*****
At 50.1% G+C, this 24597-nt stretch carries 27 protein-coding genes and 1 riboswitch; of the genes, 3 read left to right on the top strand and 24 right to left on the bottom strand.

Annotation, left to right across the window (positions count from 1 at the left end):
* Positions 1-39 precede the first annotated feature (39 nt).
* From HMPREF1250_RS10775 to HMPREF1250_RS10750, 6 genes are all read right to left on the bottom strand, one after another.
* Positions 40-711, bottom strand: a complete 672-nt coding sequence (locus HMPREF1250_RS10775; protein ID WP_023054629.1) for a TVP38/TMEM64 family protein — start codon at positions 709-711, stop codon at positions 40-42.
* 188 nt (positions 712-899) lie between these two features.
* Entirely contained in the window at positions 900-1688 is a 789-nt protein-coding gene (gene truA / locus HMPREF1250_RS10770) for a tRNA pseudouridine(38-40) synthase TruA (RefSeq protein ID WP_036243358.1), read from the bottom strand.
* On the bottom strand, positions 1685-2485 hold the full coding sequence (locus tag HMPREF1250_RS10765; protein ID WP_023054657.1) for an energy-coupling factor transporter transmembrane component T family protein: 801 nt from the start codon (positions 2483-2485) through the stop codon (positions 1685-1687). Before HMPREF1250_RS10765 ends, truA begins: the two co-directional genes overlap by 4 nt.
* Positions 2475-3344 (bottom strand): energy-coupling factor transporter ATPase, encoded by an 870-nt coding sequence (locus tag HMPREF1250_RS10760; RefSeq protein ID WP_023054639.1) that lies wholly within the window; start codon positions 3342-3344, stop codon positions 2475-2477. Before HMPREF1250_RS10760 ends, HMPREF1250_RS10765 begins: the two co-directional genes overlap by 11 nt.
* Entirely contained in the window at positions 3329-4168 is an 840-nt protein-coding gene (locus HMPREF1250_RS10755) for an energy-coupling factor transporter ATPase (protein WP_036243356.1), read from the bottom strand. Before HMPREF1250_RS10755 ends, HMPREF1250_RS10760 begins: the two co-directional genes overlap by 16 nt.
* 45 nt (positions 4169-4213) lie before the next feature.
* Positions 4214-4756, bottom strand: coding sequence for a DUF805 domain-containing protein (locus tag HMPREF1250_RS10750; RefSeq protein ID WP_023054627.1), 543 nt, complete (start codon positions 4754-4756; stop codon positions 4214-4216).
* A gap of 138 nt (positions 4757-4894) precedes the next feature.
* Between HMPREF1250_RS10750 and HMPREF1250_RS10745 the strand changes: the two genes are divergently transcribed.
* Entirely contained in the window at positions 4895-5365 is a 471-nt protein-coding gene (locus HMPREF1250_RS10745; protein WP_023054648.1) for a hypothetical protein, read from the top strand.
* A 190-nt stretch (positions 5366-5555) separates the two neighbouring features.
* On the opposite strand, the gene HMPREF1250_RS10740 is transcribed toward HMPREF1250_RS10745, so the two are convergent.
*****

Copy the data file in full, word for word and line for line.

At 50.1% G+C, this 24597-nt stretch carries 27 protein-coding genes and 1 riboswitch; of the genes, 3 read left to right on the top strand and 24 right to left on the bottom strand.

Annotation, left to right across the window (positions count from 1 at the left end):
* Positions 1-39 precede the first annotated feature (39 nt).
* From HMPREF1250_RS10775 to HMPREF1250_RS10750, 6 genes are all read right to left on the bottom strand, one after another.
* Positions 40-711, bottom strand: a complete 672-nt coding sequence (locus HMPREF1250_RS10775; protein ID WP_023054629.1) for a TVP38/TMEM64 family protein — start codon at positions 709-711, stop codon at positions 40-42.
* 188 nt (positions 712-899) lie between these two features.
* Entirely contained in the window at positions 900-1688 is a 789-nt protein-coding gene (gene truA / locus HMPREF1250_RS10770) for a tRNA pseudouridine(38-40) synthase TruA (RefSeq protein ID WP_036243358.1), read from the bottom strand.
* On the bottom strand, positions 1685-2485 hold the full coding sequence (locus tag HMPREF1250_RS10765; protein ID WP_023054657.1) for an energy-coupling factor transporter transmembrane component T family protein: 801 nt from the start codon (positions 2483-2485) through the stop codon (positions 1685-1687). Before HMPREF1250_RS10765 ends, truA begins: the two co-directional genes overlap by 4 nt.
* Positions 2475-3344 (bottom strand): energy-coupling factor transporter ATPase, encoded by an 870-nt coding sequence (locus tag HMPREF1250_RS10760; RefSeq protein ID WP_023054639.1) that lies wholly within the window; start codon positions 3342-3344, stop codon positions 2475-2477. Before HMPREF1250_RS10760 ends, HMPREF1250_RS10765 begins: the two co-directional genes overlap by 11 nt.
* Entirely contained in the window at positions 3329-4168 is an 840-nt protein-coding gene (locus HMPREF1250_RS10755) for an energy-coupling factor transporter ATPase (protein WP_036243356.1), read from the bottom strand. Before HMPREF1250_RS10755 ends, HMPREF1250_RS10760 begins: the two co-directional genes overlap by 16 nt.
* 45 nt (positions 4169-4213) lie before the next feature.
* Positions 4214-4756, bottom strand: coding sequence for a DUF805 domain-containing protein (locus tag HMPREF1250_RS10750; RefSeq protein ID WP_023054627.1), 543 nt, complete (start codon positions 4754-4756; stop codon positions 4214-4216).
* A gap of 138 nt (positions 4757-4894) precedes the next feature.
* Between HMPREF1250_RS10750 and HMPREF1250_RS10745 the strand changes: the two genes are divergently transcribed.
* Entirely contained in the window at positions 4895-5365 is a 471-nt protein-coding gene (locus HMPREF1250_RS10745; protein WP_023054648.1) for a hypothetical protein, read from the top strand.
* A 190-nt stretch (positions 5366-5555) separates the two neighbouring features.
* On the opposite strand, the gene HMPREF1250_RS10740 is transcribed toward HMPREF1250_RS10745, so the two are convergent.